Software // Enterprise Applications
News
3/12/2008
09:02 AM
Connect Directly
RSS
E-Mail
50%
50%

Microsoft Gets Emotional With Business Software Upgrade

Microsoft Dynamics developers used a new methodology that studies emotions to create "desirable" software.

Do you desire your Microsoft software? Don't laugh. Although Microsoft sometimes gets dinged in the area of software usability (typically by Apple aficionados), Microsoft's Dynamics division is trying to create software that is not just usable, but desirable, for business users in such areas as finance, human resources, and supply chain management.

The new Microsoft Dynamics AX 2009 enterprise-resource planning suite Microsoft is previewing at its Convergence conference in Orlando, Fla., this week was developed with a new methodology, called Feel IT, that examines' users emotional reactions to software. Microsoft also is announcing the availability of online services such as PayPal and eBay from within its Dynamics applications, and at the conference will talk up efforts to go after Salesforce.com's customer base with a version of CRM Live that it'll host from its own data centers, to be available within the next few months.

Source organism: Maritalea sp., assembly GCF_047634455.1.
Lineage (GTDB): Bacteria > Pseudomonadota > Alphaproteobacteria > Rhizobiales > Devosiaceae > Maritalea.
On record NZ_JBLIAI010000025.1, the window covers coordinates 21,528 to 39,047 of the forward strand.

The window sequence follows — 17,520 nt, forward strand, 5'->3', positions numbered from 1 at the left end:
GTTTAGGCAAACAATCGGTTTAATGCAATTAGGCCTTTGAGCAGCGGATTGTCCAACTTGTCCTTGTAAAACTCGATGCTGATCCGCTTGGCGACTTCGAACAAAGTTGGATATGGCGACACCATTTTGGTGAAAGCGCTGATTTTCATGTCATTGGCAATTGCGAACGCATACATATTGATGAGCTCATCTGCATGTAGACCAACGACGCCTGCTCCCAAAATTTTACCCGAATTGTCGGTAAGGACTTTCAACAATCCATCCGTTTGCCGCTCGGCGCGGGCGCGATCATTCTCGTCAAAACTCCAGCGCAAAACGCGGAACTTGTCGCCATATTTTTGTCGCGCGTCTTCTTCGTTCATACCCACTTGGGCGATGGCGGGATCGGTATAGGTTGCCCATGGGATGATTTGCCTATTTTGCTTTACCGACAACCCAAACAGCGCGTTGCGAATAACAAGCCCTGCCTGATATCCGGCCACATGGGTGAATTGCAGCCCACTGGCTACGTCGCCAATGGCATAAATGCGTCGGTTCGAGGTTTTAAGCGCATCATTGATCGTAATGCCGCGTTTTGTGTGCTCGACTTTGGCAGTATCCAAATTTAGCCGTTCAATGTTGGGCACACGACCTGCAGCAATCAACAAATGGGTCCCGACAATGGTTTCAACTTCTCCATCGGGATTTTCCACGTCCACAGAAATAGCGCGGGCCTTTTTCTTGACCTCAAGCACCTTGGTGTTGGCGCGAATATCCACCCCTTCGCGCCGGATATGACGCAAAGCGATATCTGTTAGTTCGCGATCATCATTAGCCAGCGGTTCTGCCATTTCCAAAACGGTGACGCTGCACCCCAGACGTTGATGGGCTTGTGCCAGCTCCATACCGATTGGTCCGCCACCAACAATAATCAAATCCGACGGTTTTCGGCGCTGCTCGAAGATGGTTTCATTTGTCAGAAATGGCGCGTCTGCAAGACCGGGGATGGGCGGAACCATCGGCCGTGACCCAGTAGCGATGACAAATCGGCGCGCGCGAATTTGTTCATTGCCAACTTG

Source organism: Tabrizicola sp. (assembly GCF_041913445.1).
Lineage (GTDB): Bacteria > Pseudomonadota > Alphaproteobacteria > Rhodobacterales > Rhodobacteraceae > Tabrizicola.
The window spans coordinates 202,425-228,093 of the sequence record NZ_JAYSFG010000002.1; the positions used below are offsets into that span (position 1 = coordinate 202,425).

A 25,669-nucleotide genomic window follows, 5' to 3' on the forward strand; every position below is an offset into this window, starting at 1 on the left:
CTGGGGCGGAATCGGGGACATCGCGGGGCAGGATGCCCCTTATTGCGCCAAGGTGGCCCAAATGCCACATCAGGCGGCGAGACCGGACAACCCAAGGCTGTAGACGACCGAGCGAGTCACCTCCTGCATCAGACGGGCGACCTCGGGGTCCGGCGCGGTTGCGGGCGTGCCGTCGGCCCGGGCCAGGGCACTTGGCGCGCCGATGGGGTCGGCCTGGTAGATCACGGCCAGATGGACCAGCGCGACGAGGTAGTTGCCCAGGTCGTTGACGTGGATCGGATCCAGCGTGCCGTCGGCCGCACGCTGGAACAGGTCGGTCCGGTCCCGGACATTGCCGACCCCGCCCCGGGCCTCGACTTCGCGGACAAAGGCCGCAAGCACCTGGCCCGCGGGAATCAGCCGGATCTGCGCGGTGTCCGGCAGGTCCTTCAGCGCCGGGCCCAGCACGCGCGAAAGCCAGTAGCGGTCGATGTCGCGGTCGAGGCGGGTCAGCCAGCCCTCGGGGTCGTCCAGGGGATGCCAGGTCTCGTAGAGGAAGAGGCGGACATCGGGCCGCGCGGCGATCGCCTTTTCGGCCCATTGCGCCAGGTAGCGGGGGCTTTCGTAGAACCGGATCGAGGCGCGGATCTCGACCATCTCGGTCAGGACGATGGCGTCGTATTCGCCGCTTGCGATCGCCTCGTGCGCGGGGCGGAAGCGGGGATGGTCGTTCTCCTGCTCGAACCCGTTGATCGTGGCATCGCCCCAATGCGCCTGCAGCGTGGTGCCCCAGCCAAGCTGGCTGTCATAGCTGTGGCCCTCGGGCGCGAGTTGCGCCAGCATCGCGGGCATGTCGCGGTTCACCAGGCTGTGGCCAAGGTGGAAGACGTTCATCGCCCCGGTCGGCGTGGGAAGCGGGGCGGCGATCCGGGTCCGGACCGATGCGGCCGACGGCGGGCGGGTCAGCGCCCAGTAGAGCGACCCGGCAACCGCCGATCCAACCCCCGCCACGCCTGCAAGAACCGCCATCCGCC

Microsoft also is announcing a tighter relationship with partner EDS to provide IT services and hosting for both on-premise and on-demand CRM software.

The Feel IT methodology is another step up the evolution rung beyond usability, said Jakob Nielsen, principal user experience manager at Microsoft Dynamics. "In the beginning, there was a lot of focus on features and making applications useful," Nielsen said. "Over the last 15 to 20 years, the focus has been not only on usefulness, but usability. We're saying that may not be enough. Software should not only be usable, but the entire experience desirable."

Nielsen's team worked with the University of Copenhagen in Denmark to develop "desirability studies" that capture not just users responses to software, but their emotions. A key part included showing users dozens of images and asking them to select which ones best expressed how the software they were testing made them feel. Positive images included a feather floating in the air and one of a relaxed office worker with his feet on the desk. Unsettling images included a chair with one of its four legs askew, a car crash, hair pulling, and a messy file cabinet. When asked why they chose specific pictures, users' responses provided much better feedback for fixing usability issues than straight, verbal descriptions of what they did or didn't like, Nielsen said.

Using feedback from Feel IT, Microsoft created more than 30 "role centers" in AX 2009, or templates designed for specific job types, so that users don't waste time with functions or information they don't want or need. Other development teams with Microsoft are considering or starting to adopt Feel IT, Nielsen said.